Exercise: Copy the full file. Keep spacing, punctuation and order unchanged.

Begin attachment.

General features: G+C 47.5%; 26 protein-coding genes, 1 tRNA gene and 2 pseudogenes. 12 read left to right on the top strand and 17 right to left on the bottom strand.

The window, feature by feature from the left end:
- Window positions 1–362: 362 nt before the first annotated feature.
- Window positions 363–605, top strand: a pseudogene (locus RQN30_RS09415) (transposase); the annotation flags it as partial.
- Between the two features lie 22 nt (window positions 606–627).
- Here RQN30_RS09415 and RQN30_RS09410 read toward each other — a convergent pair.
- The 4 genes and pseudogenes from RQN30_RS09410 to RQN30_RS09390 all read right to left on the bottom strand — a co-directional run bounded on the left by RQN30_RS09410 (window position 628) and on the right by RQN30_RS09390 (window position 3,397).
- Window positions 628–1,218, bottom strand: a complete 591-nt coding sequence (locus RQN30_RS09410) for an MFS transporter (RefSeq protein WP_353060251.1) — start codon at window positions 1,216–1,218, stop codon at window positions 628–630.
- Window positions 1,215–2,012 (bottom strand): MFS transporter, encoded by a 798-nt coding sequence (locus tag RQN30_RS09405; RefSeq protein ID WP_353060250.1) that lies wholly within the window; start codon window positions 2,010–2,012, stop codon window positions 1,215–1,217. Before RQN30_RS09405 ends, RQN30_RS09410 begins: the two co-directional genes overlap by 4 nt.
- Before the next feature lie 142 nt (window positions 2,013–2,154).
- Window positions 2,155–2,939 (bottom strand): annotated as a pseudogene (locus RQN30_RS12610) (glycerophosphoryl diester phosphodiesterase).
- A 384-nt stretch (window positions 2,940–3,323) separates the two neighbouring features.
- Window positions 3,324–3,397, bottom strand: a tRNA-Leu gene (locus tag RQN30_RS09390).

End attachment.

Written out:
General features: G+C 47.5%; 26 protein-coding genes, 1 tRNA gene and 2 pseudogenes. 12 read left to right on the top strand and 17 right to left on the bottom strand.

The window, feature by feature from the left end:
- Window positions 1–362: 362 nt before the first annotated feature.
- Window positions 363–605, top strand: a pseudogene (locus RQN30_RS09415) (transposase); the annotation flags it as partial.
- Between the two features lie 22 nt (window positions 606–627).
- Here RQN30_RS09415 and RQN30_RS09410 read toward each other — a convergent pair.
- The 4 genes and pseudogenes from RQN30_RS09410 to RQN30_RS09390 all read right to left on the bottom strand — a co-directional run bounded on the left by RQN30_RS09410 (window position 628) and on the right by RQN30_RS09390 (window position 3,397).
- Window positions 628–1,218, bottom strand: a complete 591-nt coding sequence (locus RQN30_RS09410) for an MFS transporter (RefSeq protein WP_353060251.1) — start codon at window positions 1,216–1,218, stop codon at window positions 628–630.
- Window positions 1,215–2,012 (bottom strand): MFS transporter, encoded by a 798-nt coding sequence (locus tag RQN30_RS09405; RefSeq protein ID WP_353060250.1) that lies wholly within the window; start codon window positions 2,010–2,012, stop codon window positions 1,215–1,217. Before RQN30_RS09405 ends, RQN30_RS09410 begins: the two co-directional genes overlap by 4 nt.
- Before the next feature lie 142 nt (window positions 2,013–2,154).
- Window positions 2,155–2,939 (bottom strand): annotated as a pseudogene (locus RQN30_RS12610) (glycerophosphoryl diester phosphodiesterase).
- A 384-nt stretch (window positions 2,940–3,323) separates the two neighbouring features.
- Window positions 3,324–3,397, bottom strand: a tRNA-Leu gene (locus tag RQN30_RS09390).